Nigeria’s president, Muhammadu Buhari, has declined assent to five bills passed by the lawmakers.
The bills are Revenue Mobilization, Allocation and Fiscal Commission Amendment Bill (RMAFC), 2018; Bankruptcy and Insolvency Bill, 2018 and Federal Polytechnic Amendment Bill, 2018.
Others are Maritime Security Operations Coordinating Board Amendment Bills 2018 and Energy Commission Amendment Bill, 2018.
His decision to reject the bills was conveyed in separate letters dated January 4, addressed to the senate president.
In the letter, which was read out by the deputy senate president, Ike Ekweremadu, Mr Buhari gave reasons as to why he declined assent to the bills.
For the (RMAFC) Bill, he said the bill will interfere with and obstruct the motive and administration of revenue generating agencies of the federal government.
He also said the bill will confer the powers of oversight of the revenue currently vested in the President and Minister of Finance to the commission and negate the existing provision of section 51 of the Federal Inland Revenue Services.
“The proposed insertion in a section 6 (a) of the bill with regards to the removal of earns of generating revenue agencies needs to be harmonized with the various establishment acts of these agencies which contains specific terms and procedures for the removal of chief executive officers,” he added.
For the Bankruptcy and Insolvency Bill, he said there are drafting issues that affect the clarity and understanding of the bill and may impede the effective operation of the bill.
“For instance, Section 65 (1) imposes a duty on a banker to report the existence of the account of an undischarged bankrupt to the trustees as it is incumbent on the banker to both ascertain that the customer is an undischarged bankrupt and also locate the relevant trustee to provide the information about the account of such customer.
“This obligation creates operational difficulties. The duty of a banker to disclose information about accounts is better and it should be predicated on a request for information and trustee. Also, a number of provisions in a bill to be properly domesticated and aligned to Nigerian law for instance:
“i. Section 87 capital stock should read capital. ii. Section 87 (128, 147, 253, 264, 270) sub section 30 b to c and 270 (4) (a to b) should be changed to company which is what section 271 defines.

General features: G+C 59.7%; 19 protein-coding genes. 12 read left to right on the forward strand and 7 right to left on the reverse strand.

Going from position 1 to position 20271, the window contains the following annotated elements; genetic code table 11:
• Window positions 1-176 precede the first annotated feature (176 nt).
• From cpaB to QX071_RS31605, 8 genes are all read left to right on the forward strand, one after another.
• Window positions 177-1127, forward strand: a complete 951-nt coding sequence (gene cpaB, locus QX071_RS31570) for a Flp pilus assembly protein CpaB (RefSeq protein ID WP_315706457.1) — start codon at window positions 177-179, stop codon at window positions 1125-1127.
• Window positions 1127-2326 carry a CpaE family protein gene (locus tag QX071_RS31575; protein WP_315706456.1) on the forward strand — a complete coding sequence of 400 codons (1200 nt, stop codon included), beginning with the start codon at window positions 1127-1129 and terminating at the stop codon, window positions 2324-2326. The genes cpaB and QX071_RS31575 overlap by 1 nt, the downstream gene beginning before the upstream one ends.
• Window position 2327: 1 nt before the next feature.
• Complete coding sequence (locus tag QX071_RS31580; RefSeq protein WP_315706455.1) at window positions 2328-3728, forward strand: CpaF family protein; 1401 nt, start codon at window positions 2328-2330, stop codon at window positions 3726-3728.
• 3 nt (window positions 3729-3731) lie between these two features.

“iii. In section 124 (1) (d), the reference to dollar should be replaced with naira and 2000 dollars should be N2000. iv. In section 162 (a), the reference to cents on dollar should be amended to read kobo and naira,” he said.
The president further said the relationship between the corporate insolvency provisions of the bill and existing provisions of winding up and insolvency under the Companies and Allied Matters Act needs to be clarified to avoid confusion in respect to the applicable governing corporate insolvency.
For the Federal Polytechnic Amendment Bill, he said Section 16 (1) and (2) of the amended bill which subjects the removal of governing council members to rectors of polytechnics on the approval of the Federal Executive Council, as a body instead of the president’s approval as it is obtained in principle act, makes the removal process more administrative cumbersome.
He also said Section 3 (f) of the amendment bill which leaves membership of the governing council of polytechnics as consisting of representatives of the ministry or regulatory body is not acceptable and this, he explained, may ultimately jeopardize the supervisory role of the ministry or the council.
“It is desirable that the ministry’s presence on the council is clear and unambiguous.”
For the Maritime Security Operations Coordinating Board Amendment Bill, he said the proposed amendments will create distortions and duplications with the functions and operations of the Nigerian Maritime Administration and Safety Agency (NIMASA).
He, thereafter, urged the Senate to focus on passing the Suppression of Piracy and other Maritime Offences Bill, to achieve a more comprehensive review of operations in the maritime sector within the objective of realigning its agencies for more efficient service delivery and focus on the security of our maritime frontiers.
And for the Energy Commission Amendment Bill, he said the proposal in section 8 of the bill for the Energy Commission to receive an annual subversion of not less than 0.5 percent from the federation account is “unconstitutional” as it negates the clear provisions of the constitution of the federal republic of Nigeria 1999 as amended with regards to appropriations and disbursements from federation accounts.
He also said the bill infringes on the Rural Electrification Agency’s power to carry out its mandate in particular reference to the promotion and development of unserved and under-served rural communities across Nigeria.
Mr Buhari also transmitted the Food Safety and Quality bill, 2018, for consideration and passage into law.